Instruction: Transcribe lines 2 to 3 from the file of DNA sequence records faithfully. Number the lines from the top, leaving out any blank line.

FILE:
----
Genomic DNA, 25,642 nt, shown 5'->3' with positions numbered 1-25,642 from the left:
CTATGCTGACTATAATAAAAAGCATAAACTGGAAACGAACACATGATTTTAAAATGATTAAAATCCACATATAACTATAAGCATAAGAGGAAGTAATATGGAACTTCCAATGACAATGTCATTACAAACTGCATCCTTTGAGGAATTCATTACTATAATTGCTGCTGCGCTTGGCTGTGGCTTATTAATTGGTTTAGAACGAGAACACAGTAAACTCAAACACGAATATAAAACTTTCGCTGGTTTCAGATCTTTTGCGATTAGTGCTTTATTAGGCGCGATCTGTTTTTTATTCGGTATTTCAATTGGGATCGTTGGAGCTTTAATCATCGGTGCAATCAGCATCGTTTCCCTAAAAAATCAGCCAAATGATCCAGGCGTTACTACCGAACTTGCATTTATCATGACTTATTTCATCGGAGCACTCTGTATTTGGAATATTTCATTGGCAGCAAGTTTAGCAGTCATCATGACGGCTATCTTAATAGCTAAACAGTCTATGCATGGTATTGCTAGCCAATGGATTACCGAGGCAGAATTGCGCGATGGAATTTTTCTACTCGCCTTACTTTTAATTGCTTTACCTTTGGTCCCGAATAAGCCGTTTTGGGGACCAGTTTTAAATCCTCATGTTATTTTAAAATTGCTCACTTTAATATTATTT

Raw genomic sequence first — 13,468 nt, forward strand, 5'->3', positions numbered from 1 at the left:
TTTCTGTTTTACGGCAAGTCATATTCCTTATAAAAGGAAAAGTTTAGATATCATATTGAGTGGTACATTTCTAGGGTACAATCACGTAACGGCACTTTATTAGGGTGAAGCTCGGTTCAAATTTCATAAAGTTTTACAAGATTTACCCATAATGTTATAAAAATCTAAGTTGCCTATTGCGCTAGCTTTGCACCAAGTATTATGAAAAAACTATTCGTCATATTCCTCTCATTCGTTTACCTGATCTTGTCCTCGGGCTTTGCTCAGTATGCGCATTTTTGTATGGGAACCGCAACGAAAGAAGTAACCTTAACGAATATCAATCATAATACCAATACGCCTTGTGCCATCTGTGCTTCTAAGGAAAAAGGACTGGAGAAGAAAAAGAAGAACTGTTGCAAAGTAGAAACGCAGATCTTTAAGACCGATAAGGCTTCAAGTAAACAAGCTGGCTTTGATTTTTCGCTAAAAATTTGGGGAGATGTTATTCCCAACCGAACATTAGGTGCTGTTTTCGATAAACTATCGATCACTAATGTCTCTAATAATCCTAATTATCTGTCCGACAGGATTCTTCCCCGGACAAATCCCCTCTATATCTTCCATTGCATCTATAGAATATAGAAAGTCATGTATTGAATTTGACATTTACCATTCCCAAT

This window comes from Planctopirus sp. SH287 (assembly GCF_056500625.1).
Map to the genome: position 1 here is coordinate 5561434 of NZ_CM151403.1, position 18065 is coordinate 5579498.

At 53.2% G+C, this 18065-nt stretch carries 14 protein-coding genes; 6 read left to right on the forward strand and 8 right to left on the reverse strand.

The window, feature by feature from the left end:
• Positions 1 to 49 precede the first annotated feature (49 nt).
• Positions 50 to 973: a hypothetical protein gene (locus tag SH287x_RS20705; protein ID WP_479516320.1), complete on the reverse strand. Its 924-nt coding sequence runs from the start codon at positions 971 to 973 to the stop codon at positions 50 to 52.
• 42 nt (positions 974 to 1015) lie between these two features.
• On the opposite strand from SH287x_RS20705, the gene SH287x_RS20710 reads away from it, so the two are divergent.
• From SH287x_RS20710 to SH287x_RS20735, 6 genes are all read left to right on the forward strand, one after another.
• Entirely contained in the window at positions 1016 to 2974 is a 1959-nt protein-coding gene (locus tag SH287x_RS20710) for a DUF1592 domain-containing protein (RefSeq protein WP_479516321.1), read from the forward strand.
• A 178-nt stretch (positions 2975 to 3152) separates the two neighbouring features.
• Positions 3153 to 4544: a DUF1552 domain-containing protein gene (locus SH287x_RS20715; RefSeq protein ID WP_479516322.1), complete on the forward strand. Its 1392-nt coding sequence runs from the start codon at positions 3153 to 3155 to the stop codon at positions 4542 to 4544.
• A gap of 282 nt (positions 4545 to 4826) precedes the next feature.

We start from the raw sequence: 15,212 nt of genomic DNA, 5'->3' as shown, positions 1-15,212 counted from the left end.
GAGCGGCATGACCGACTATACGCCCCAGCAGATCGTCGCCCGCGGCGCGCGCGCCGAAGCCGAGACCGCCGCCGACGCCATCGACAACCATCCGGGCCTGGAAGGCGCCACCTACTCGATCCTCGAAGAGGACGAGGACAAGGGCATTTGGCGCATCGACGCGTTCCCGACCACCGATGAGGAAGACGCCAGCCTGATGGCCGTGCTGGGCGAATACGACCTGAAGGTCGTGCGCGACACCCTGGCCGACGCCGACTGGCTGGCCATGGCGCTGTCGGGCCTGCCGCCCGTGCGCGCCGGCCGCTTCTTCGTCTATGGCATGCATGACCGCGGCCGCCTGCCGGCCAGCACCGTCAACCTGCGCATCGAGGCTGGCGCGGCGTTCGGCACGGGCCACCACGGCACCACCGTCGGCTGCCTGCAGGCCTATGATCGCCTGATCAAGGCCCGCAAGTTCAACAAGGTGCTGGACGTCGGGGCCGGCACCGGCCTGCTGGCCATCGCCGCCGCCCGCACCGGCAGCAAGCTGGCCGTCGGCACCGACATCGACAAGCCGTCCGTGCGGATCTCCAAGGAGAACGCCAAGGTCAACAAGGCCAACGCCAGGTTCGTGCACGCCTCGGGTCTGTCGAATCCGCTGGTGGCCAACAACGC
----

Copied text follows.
CTATGCTGACTATAATAAAAAGCATAAACTGGAAACGAACACATGATTTTAAAATGATTAAAATCCACATATAACTATAAGCATAAGAGGAAGTAATATGGAACTTCCAATGACAATGTCATTACAAACTGCATCCTTTGAGGAATTCATTACTATAATTGCTGCTGCGCTTGGCTGTGGCTTATTAATTGGTTTAGAACGAGAACACAGTAAACTCAAACACGAATATAAAACTTTCGCTGGTTTCAGATCTTTTGCGATTAGTGCTTTATTAGGCGCGATCTGTTTTTTATTCGGTATTTCAATTGGGATCGTTGGAGCTTTAATCATCGGTGCAATCAGCATCGTTTCCCTAAAAAATCAGCCAAATGATCCAGGCGTTACTACCGAACTTGCATTTATCATGACTTATTTCATCGGAGCACTCTGTATTTGGAATATTTCATTGGCAGCAAGTTTAGCAGTCATCATGACGGCTATCTTAATAGCTAAACAGTCTATGCATGGTATTGCTAGCCAATGGATTACCGAGGCAGAATTGCGCGATGGAATTTTTCTACTCGCCTTACTTTTAATTGCTTTACCTTTGGTCCCGAATAAGCCGTTTTGGGGACCAGTTTTAAATCCTCATGTTATTTTAAAATTGCTCACTTTAATATTATTT

Raw genomic sequence first — 13,468 nt, forward strand, 5'->3', positions numbered from 1 at the left: